BRA - Braathens Regional Airlines (Stockholm Bromma) has applied for corporate restructuring in Sweden under a process it says is similar to the Chapter 11 procedure in the United States, for seven of the thirteen companies in the group. It is also “considering broadening its ownership.”

The company pledged in a statement on October 19 that air operations would continue as planned and that its passengers would not be affected. It claims to have been “heavily negatively affected” by exchange rates due to the weak Swedish krona as well as delays in deliveries due to global capacity shortages of aircraft and spare parts, resulting in large one-off costs.

“Right now a number of unfortunate factors have put us in a difficult situation,” said the carrier’s chairman and owner, Per G Braathen. “The decision to apply for reorganisation is necessary in order to take responsibility for jobs, the aviation infrastructure in Sweden, and the business in the long term.”

The airline currently operates a fleet of fourteen ATR72-600s, leased through AOC holder BRA - Braathens Regional Airways (TF, Trollhättan), with one more due for delivery, the ch-aviation fleets module shows. A second AOC was obtained early this year by start-up Braathens International Airways (TT, Stockholm Bromma), which operates four A319-100s and wet-leases in one A320-200 from GetJet Airlines (GW, Vilnius). It also took delivery of its own first A320 three weeks ago.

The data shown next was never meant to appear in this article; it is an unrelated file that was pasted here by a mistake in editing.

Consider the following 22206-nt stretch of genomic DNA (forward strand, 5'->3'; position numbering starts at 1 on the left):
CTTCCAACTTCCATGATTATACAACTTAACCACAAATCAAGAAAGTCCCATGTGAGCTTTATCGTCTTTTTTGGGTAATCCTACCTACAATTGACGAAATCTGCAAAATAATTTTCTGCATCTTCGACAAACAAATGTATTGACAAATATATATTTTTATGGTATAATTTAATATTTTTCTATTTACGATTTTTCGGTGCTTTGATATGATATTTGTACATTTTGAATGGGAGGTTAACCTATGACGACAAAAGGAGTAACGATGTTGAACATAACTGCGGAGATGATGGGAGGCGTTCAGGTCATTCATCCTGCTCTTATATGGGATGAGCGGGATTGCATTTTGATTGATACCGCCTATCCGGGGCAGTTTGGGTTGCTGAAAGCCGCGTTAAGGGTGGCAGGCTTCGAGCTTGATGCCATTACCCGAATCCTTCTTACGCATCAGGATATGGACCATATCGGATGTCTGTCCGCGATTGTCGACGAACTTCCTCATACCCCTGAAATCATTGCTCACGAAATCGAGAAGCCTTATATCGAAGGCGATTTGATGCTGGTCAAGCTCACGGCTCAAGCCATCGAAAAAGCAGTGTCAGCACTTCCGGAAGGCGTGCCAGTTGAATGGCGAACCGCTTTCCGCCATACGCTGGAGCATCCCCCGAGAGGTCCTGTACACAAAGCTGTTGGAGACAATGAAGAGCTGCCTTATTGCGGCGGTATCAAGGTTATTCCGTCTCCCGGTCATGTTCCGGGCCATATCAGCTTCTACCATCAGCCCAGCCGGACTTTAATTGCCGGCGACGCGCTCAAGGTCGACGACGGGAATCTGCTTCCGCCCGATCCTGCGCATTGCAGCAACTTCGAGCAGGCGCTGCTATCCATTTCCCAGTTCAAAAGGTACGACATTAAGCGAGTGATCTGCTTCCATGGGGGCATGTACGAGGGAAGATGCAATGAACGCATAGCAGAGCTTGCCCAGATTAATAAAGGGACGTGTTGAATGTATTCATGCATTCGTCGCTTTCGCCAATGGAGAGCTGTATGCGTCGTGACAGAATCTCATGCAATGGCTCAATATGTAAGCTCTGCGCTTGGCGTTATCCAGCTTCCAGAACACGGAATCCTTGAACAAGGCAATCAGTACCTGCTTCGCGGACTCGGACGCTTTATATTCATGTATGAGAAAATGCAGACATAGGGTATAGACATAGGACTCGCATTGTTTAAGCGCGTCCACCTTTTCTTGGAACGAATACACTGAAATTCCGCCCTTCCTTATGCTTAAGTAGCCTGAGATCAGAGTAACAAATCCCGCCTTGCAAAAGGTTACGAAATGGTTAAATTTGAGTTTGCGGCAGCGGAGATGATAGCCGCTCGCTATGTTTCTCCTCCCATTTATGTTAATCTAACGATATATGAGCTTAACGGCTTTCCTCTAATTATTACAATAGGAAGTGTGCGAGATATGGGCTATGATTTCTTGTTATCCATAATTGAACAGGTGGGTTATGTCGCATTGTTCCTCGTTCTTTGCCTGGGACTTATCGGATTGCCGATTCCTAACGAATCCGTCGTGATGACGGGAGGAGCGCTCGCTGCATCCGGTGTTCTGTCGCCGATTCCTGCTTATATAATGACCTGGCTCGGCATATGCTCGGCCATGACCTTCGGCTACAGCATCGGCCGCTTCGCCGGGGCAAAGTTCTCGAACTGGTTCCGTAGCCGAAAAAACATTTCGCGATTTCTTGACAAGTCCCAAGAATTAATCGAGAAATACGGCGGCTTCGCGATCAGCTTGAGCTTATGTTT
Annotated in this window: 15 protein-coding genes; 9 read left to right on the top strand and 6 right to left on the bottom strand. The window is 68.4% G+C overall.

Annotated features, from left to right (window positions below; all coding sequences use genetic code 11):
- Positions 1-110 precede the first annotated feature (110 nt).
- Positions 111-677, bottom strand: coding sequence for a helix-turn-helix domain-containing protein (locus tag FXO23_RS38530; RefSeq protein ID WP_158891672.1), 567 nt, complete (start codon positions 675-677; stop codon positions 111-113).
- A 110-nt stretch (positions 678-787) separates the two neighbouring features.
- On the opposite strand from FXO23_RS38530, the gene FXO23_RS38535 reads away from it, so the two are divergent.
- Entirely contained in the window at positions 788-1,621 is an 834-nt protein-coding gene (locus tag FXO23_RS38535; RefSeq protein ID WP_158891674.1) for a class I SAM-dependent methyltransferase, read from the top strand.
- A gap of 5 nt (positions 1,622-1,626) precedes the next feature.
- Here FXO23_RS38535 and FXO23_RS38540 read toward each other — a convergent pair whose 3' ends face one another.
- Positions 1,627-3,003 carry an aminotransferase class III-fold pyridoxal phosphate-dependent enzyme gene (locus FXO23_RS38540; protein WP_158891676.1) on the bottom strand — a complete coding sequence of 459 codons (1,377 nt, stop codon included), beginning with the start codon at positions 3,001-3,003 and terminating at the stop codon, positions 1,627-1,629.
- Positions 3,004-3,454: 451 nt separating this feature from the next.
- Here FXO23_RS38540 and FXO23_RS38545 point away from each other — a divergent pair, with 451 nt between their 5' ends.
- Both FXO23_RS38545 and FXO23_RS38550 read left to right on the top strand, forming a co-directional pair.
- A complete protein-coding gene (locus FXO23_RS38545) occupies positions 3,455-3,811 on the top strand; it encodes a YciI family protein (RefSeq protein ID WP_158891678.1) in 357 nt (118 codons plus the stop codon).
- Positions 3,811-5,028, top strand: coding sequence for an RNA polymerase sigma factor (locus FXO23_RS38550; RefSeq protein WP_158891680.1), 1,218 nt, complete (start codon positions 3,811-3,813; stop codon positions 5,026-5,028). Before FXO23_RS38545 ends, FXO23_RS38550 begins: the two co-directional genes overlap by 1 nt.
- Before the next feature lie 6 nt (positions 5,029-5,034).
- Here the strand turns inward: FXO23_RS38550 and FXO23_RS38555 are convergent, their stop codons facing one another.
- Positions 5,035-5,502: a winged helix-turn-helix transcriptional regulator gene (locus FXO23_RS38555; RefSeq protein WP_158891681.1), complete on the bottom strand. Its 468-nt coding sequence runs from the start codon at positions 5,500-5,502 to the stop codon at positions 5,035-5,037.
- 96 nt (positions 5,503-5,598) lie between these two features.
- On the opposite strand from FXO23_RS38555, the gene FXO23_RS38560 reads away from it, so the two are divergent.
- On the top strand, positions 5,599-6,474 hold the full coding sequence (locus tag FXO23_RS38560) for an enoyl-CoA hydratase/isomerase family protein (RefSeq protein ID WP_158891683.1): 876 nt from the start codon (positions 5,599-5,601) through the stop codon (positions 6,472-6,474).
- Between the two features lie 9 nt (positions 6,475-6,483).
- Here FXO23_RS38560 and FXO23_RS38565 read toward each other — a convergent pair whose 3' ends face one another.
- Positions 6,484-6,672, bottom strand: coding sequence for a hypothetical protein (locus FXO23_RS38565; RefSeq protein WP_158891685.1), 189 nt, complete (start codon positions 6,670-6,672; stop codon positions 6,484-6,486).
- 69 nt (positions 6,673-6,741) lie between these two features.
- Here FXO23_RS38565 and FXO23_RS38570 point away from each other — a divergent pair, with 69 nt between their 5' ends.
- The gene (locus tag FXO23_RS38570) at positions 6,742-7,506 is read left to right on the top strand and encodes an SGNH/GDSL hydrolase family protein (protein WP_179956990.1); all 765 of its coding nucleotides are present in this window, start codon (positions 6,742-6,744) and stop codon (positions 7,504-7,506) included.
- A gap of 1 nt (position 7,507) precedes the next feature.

The launch of Braathens International Airways coincided with a new business area, charter flights for tour operators, “which has doubled the operations in a short period of time,” the statement admitted.

BRA said that “the airline industry is characterised by high fixed costs and small margins” but that it “must now act to ensure long-term financial stability.” The goal of the legal process alongside some of its own “improvement measures” is to restructure its debts and renegotiate agreements. The company has about 500 employees.

Braathens Regional Airlines has a history going back to 1946. Early in the pandemic, on April 6, 2020, it filed for bankruptcy protection in a Swedish district court after suspending all flight operations. On that occasion, creditors accepted a restructuring plan and heavy debt cuts, and the carrier emerged from the process with a relaunch in October 2020.

“Today’s situation is completely different from the one that prevailed during the pandemic when travel, more or less, was non-existent,” the airline said. On this current occasion, “the owners are willing to inject new capital in connection with a successful reorganisation process and are considering broadening the ownership.”